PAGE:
What is economic blight? Definition and examples

Economic blight occurs when a part of town goes downhill. In other words, when it shows visible signs of deterioration, dereliction, disrepair, age, and crime. Economic blight refers to the visual evidence of a declining economy, which typically affects city hubs and the high street of towns. We also use the terms urban blight, urban decay, urban rot, or simply blight with the same meaning.

When urban blight occurs, businesses and residents leave an area due to a combination of economic downturns. In other words, wealth – jobs, property tax money, and demand for goods and services – leaves. Often, average household incomes also decline.

BusinessDictionary.com has the following meaning of economic blight:

“The bad effects of a destructive economic status on city hubs and main street towns. In recent times, investors have banded together to try to revitalize communities that have been hit hard by economic difficulties.”

Example of economic blight
Economic blight has affected many metropolitan areas in the US rust belt. Detroit, Cleveland, and Baltimore, for example, have suffered from population declines. (Image: adapted from Wikipedia)

What ‘economic blight’ means for most people

When we hear the term, we typically think of:



– Buildings in a state of disrepair, i.e., derelict buildings.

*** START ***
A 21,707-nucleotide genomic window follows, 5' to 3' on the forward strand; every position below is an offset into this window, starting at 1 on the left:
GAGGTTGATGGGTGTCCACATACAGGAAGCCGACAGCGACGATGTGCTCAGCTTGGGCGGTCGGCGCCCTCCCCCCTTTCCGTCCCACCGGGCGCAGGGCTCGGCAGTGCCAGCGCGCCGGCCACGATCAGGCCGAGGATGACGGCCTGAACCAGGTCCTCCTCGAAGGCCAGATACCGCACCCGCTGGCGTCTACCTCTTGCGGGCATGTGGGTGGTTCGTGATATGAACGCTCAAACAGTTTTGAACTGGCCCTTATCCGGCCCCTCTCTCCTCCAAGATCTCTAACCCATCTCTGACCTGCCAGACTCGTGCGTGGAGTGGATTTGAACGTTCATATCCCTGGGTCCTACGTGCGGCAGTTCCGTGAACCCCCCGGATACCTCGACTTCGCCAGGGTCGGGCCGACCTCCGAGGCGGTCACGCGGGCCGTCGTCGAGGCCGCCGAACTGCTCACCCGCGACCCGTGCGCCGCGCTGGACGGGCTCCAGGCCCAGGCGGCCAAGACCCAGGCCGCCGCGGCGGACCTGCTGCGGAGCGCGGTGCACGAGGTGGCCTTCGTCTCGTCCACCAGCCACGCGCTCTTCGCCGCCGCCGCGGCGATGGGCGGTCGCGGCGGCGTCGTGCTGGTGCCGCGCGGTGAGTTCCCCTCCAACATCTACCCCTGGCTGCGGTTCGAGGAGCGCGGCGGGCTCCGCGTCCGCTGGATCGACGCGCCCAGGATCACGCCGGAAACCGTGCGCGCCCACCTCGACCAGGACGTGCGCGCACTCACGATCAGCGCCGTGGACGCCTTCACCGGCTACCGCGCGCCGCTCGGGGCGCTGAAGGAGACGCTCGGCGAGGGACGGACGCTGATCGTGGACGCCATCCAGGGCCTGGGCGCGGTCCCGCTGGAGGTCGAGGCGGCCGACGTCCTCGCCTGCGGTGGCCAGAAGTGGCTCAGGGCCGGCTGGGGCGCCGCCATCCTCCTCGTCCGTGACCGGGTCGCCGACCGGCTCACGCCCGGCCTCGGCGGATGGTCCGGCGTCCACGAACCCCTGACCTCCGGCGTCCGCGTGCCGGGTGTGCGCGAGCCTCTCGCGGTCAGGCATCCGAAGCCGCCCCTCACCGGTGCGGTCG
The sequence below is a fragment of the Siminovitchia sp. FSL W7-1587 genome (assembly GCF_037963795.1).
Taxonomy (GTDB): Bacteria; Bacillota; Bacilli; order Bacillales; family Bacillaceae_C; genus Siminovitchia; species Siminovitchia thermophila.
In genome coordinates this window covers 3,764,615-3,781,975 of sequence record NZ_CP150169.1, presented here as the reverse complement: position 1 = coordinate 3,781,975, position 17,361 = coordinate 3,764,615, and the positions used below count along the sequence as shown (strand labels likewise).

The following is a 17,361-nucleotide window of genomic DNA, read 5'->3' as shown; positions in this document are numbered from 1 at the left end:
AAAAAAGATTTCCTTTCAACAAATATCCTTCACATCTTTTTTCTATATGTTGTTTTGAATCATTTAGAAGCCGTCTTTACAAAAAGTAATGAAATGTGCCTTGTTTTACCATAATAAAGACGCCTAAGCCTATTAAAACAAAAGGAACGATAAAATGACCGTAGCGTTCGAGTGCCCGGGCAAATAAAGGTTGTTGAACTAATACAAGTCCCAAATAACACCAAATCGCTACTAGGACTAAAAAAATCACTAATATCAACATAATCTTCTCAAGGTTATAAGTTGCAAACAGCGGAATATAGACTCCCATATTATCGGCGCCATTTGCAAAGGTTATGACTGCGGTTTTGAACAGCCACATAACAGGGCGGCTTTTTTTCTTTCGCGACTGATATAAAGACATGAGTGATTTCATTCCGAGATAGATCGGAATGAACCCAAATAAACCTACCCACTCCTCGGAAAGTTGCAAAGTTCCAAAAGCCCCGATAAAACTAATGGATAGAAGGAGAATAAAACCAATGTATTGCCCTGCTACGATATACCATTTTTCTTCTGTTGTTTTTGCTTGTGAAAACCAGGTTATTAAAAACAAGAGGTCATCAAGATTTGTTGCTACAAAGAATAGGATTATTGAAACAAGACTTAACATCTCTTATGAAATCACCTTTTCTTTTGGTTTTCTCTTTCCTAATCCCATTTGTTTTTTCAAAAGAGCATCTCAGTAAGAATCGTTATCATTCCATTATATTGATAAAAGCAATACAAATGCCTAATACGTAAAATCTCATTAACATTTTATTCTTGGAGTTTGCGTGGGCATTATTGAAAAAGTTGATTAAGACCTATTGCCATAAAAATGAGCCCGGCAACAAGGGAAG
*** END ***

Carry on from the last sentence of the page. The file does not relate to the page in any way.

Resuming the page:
– Infrastructure either abandoned or in a state of disrepair.

– An exodus of people, jobs, and money.

– An abundance of graffiti.

– A high crime rate.



– Lots of street gangs and drug trafficking.

High local unemployment.

– A desolate cityscape (city landscape).

Economic Blight London Docklands Transformation
With good planning and investment, it is possible to improve the prospects of decaying parts of cities. London Docklands, for example, was a desolate place in the 1970s. Today, it is a thriving and prosperous part of England’s capital.

Economic blight – inner-city decay

For many of us, thinking about the ‘bad part of town‘ is to think about economic blight. An area that has suffered urban blight has many vacant properties, which may also be boarded up. Many windows are either broken or have no glass.

When an area suffers from economic blight, the crime rate is relatively high.



Many city and town centers experienced inner-city decay during the last quarter of the twentieth century.

Most downtown areas had previously been bustling with offices, shops, banks, post offices, etc.

During the second half of the twentieth century, out-of-town shopping malls mushroomed. Movie theaters, bank branches, stores, and other businesses moved into these malls.

Shops, etc., also closed down in large numbers in city and town centers. Hence, inner-city decay set in. Economic blight struck the inner cities.